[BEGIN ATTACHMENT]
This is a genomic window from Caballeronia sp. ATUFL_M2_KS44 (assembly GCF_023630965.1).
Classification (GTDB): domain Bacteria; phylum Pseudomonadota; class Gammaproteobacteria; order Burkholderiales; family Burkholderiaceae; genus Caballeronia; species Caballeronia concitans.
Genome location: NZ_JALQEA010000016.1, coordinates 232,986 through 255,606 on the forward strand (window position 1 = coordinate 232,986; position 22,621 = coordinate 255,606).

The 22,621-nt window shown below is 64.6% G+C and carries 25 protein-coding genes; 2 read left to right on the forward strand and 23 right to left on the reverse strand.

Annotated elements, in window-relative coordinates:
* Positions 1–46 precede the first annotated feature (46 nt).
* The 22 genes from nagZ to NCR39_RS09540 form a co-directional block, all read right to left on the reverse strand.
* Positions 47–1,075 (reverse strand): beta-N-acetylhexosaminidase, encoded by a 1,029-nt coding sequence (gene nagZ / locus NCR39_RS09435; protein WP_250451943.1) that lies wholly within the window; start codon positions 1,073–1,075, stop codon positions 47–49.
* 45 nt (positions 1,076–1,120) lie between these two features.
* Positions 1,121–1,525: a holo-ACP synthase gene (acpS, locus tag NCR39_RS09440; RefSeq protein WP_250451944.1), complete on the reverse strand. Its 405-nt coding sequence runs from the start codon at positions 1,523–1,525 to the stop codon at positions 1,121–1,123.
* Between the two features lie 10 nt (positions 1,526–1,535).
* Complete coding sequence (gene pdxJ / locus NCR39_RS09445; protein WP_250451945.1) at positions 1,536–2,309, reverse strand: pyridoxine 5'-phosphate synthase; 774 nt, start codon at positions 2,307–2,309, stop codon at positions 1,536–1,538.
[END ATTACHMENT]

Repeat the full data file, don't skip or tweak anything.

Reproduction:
This is a genomic window from Caballeronia sp. ATUFL_M2_KS44 (assembly GCF_023630965.1).
Classification (GTDB): domain Bacteria; phylum Pseudomonadota; class Gammaproteobacteria; order Burkholderiales; family Burkholderiaceae; genus Caballeronia; species Caballeronia concitans.
Genome location: NZ_JALQEA010000016.1, coordinates 232,986 through 255,606 on the forward strand (window position 1 = coordinate 232,986; position 22,621 = coordinate 255,606).

The 22,621-nt window shown below is 64.6% G+C and carries 25 protein-coding genes; 2 read left to right on the forward strand and 23 right to left on the reverse strand.

Annotated elements, in window-relative coordinates:
* Positions 1–46 precede the first annotated feature (46 nt).
* The 22 genes from nagZ to NCR39_RS09540 form a co-directional block, all read right to left on the reverse strand.
* Positions 47–1,075 (reverse strand): beta-N-acetylhexosaminidase, encoded by a 1,029-nt coding sequence (gene nagZ / locus NCR39_RS09435; protein WP_250451943.1) that lies wholly within the window; start codon positions 1,073–1,075, stop codon positions 47–49.
* 45 nt (positions 1,076–1,120) lie between these two features.
* Positions 1,121–1,525: a holo-ACP synthase gene (acpS, locus tag NCR39_RS09440; RefSeq protein WP_250451944.1), complete on the reverse strand. Its 405-nt coding sequence runs from the start codon at positions 1,523–1,525 to the stop codon at positions 1,121–1,123.
* Between the two features lie 10 nt (positions 1,526–1,535).
* Complete coding sequence (gene pdxJ / locus NCR39_RS09445; protein WP_250451945.1) at positions 1,536–2,309, reverse strand: pyridoxine 5'-phosphate synthase; 774 nt, start codon at positions 2,307–2,309, stop codon at positions 1,536–1,538.